Cinema's Alchemist: The Films of Peter Forgaćs
Editors, Bill Nichols and Michael Renov
Minneapolis: Visible Evidence, University of Minnesota Press
Cinema's Alchemist, The Films of Peter Forgaćs, the latest from the Visible Evidence series of texts on nonfiction cinema, unfolds with an impressive array of essays from contemporary international scholars about one of Hungary's preeminent filmmakers. The book is organized into three sections: Part One, "Setting the Scene," contains the text's two interviews with Forgaćs; Part Two, "The Holocaust Films," and Part Three, "Other Films, Other Contexts," includes essays from 12 scholars, with themes ranging from memory practices to the phenomenology of the trace. A unique perspective is offered up by the contributions from Hungarian intellectual thinkers on the soulfulness of Forgaćs' installation spaces, for example. Through rare reflections on the delicate compositions for this compilation film genre, we are acquainted with the rich collaborative effort between Peter Forgćas and composer Tibor Szemzö.
Part One features interviews from Bill Nichols and Scott MacDonald concerning the nuanced specificity of the everyday lives of Hungarian families during World War II, and the special commitments required of filmmakers engaged with this compilation film genre. MacDonald, a professor of film at Hamilton College, delivers articulate aspects of Forgaćs' collage method: "Forgaćs creates a kaleidoscope of events by moving from one place to another, from one kind of human experience to another, from one home movie-amateur film style to another, and even from one balance of formal devices to another, and provides viewers with an opportunity to meditate on the remarkable surreality of what we call everyday life."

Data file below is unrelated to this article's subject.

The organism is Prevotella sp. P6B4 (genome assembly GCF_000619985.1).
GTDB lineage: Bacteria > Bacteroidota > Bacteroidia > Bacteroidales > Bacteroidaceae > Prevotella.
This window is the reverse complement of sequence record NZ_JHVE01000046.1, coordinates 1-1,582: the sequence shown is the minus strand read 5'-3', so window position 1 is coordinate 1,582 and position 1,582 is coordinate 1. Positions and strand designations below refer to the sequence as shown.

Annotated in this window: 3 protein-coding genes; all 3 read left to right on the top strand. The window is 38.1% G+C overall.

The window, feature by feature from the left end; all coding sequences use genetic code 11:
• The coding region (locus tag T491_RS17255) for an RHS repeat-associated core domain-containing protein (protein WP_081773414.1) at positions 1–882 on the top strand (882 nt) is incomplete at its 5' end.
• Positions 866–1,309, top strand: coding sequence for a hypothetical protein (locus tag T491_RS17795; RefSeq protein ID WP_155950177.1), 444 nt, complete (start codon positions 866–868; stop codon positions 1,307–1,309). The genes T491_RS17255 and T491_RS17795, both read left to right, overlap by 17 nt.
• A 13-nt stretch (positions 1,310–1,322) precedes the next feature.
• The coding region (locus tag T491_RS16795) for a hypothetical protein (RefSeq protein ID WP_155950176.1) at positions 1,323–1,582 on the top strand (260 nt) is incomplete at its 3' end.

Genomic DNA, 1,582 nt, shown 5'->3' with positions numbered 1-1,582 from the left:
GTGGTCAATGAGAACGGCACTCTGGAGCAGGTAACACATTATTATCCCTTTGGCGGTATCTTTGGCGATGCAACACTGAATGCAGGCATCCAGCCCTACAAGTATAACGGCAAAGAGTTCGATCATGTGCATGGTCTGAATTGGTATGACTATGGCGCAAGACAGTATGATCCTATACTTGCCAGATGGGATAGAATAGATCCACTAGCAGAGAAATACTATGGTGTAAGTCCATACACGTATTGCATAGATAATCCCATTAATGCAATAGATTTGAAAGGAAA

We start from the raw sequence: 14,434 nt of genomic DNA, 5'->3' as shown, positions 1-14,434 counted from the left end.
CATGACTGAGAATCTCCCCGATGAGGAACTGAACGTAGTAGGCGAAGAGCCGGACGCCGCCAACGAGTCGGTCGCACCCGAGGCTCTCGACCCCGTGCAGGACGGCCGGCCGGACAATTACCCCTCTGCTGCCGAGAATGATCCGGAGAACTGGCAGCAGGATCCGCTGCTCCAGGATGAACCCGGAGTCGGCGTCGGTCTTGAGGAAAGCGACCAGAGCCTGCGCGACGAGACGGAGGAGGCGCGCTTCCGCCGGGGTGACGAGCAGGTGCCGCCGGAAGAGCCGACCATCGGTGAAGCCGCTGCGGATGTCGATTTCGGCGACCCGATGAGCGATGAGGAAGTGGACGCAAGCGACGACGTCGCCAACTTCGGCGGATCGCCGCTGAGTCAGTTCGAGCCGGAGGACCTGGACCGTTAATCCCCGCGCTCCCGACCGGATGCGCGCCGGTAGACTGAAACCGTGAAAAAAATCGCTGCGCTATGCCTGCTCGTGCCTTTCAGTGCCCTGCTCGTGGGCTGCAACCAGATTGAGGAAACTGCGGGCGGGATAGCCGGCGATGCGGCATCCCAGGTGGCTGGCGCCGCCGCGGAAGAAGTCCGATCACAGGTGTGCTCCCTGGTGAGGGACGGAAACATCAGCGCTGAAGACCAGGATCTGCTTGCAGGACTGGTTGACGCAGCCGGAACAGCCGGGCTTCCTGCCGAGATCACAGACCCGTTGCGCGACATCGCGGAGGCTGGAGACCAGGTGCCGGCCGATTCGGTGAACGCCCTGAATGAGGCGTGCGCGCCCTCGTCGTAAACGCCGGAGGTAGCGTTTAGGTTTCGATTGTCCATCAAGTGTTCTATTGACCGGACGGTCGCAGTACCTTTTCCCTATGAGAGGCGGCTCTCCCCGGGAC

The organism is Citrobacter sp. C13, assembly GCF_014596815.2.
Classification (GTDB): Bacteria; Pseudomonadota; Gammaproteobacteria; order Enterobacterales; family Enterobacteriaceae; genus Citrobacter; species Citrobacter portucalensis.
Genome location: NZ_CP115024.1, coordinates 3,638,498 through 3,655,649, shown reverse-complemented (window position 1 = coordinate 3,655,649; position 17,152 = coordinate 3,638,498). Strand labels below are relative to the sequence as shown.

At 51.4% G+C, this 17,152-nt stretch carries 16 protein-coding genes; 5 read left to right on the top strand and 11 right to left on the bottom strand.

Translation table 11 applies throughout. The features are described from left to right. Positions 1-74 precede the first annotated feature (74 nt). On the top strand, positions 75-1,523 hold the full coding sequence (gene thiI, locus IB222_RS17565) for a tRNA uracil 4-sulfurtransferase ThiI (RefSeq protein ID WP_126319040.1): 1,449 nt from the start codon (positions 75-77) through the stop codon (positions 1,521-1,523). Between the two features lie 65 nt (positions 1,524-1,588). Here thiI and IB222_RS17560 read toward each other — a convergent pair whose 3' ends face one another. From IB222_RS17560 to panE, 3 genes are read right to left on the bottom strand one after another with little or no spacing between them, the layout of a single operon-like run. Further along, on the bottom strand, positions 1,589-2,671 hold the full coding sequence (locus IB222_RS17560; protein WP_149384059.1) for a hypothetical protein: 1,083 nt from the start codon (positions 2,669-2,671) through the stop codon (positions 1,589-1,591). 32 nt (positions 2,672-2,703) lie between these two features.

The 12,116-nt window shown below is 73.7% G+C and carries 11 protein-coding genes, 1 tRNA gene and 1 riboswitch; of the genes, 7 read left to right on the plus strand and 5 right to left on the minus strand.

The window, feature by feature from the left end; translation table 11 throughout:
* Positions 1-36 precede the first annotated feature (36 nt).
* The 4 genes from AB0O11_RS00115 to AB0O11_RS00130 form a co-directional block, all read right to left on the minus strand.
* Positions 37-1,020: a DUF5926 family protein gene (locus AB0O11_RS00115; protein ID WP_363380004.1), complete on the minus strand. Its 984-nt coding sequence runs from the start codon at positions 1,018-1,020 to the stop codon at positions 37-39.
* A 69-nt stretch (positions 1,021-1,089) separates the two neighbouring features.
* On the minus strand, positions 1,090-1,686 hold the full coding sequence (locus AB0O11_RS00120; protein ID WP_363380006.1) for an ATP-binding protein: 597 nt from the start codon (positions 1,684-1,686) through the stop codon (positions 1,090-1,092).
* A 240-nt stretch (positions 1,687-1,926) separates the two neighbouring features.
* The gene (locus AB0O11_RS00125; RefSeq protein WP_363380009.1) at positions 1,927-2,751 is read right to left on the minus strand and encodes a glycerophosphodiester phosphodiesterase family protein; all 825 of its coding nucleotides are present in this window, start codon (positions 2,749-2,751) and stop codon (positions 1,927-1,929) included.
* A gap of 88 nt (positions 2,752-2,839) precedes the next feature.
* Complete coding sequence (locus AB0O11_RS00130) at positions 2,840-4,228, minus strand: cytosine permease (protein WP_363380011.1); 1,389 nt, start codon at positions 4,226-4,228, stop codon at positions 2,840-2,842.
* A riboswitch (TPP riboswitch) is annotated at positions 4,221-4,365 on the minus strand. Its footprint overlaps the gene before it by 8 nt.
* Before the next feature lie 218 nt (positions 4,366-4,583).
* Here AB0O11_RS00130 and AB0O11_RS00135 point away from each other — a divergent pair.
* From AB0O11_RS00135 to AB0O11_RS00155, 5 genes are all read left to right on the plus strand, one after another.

Throughout the interview, a thorough and detailed description of filmic elements and motifs unfold, namely, the formal device used by Forgaćs that stands as a metaphor for his work-that of implementing a small frame in the corner of the image, an element of which is unfolding in the main frame. Intentionally set apart from the original amateur filmmaker's focus, Forgaćs' device draws our attention to the surrounding activities. MacDonald asks Forgaćs to discuss his sense of political filmmaking, and what unravels is an account of how he came to study culture-as if it were natural and a duty. Listing his own artistic exposures and influences, from fluxus and concept art to John Cage and Phillip Glass, Forgaćs explains, "Somehow, my background in concept art and minimal music became very important to me in this study of Hungarian culture."